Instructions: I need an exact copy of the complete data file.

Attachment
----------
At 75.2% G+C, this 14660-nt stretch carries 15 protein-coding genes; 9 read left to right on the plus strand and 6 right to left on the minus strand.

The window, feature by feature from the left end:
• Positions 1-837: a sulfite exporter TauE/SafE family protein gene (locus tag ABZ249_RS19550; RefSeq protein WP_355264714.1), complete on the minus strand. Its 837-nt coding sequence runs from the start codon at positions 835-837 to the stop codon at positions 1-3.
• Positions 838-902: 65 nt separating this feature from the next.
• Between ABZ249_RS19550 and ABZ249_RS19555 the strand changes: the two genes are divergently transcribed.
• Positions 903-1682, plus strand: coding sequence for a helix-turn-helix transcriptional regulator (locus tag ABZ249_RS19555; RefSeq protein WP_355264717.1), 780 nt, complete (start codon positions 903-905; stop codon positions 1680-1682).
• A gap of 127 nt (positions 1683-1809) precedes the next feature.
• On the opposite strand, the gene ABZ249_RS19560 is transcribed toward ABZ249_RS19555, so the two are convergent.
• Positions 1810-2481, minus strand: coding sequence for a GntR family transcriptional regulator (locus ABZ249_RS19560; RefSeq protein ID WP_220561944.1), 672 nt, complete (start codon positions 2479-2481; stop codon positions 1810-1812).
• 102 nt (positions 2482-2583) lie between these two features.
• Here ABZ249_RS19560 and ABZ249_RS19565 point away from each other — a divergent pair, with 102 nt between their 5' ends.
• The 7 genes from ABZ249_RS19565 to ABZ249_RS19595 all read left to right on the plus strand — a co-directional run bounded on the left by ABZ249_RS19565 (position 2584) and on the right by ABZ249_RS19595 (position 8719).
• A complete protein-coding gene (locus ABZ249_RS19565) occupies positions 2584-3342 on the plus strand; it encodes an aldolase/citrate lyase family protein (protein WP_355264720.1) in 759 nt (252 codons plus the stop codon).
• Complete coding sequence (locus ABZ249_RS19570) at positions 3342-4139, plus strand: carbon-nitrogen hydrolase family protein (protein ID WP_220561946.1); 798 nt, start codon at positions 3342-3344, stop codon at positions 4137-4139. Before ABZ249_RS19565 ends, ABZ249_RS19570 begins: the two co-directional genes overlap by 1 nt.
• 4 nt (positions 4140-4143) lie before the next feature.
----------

At 75.2% G+C, this 14660-nt stretch carries 15 protein-coding genes; 9 read left to right on the plus strand and 6 right to left on the minus strand.

The window, feature by feature from the left end:
• Positions 1-837: a sulfite exporter TauE/SafE family protein gene (locus tag ABZ249_RS19550; RefSeq protein WP_355264714.1), complete on the minus strand. Its 837-nt coding sequence runs from the start codon at positions 835-837 to the stop codon at positions 1-3.
• Positions 838-902: 65 nt separating this feature from the next.
• Between ABZ249_RS19550 and ABZ249_RS19555 the strand changes: the two genes are divergently transcribed.
• Positions 903-1682, plus strand: coding sequence for a helix-turn-helix transcriptional regulator (locus tag ABZ249_RS19555; RefSeq protein WP_355264717.1), 780 nt, complete (start codon positions 903-905; stop codon positions 1680-1682).
• A gap of 127 nt (positions 1683-1809) precedes the next feature.
• On the opposite strand, the gene ABZ249_RS19560 is transcribed toward ABZ249_RS19555, so the two are convergent.
• Positions 1810-2481, minus strand: coding sequence for a GntR family transcriptional regulator (locus ABZ249_RS19560; RefSeq protein ID WP_220561944.1), 672 nt, complete (start codon positions 2479-2481; stop codon positions 1810-1812).
• 102 nt (positions 2482-2583) lie between these two features.
• Here ABZ249_RS19560 and ABZ249_RS19565 point away from each other — a divergent pair, with 102 nt between their 5' ends.
• The 7 genes from ABZ249_RS19565 to ABZ249_RS19595 all read left to right on the plus strand — a co-directional run bounded on the left by ABZ249_RS19565 (position 2584) and on the right by ABZ249_RS19595 (position 8719).
• A complete protein-coding gene (locus ABZ249_RS19565) occupies positions 2584-3342 on the plus strand; it encodes an aldolase/citrate lyase family protein (protein WP_355264720.1) in 759 nt (252 codons plus the stop codon).
• Complete coding sequence (locus ABZ249_RS19570) at positions 3342-4139, plus strand: carbon-nitrogen hydrolase family protein (protein ID WP_220561946.1); 798 nt, start codon at positions 3342-3344, stop codon at positions 4137-4139. Before ABZ249_RS19565 ends, ABZ249_RS19570 begins: the two co-directional genes overlap by 1 nt.
• 4 nt (positions 4140-4143) lie before the next feature.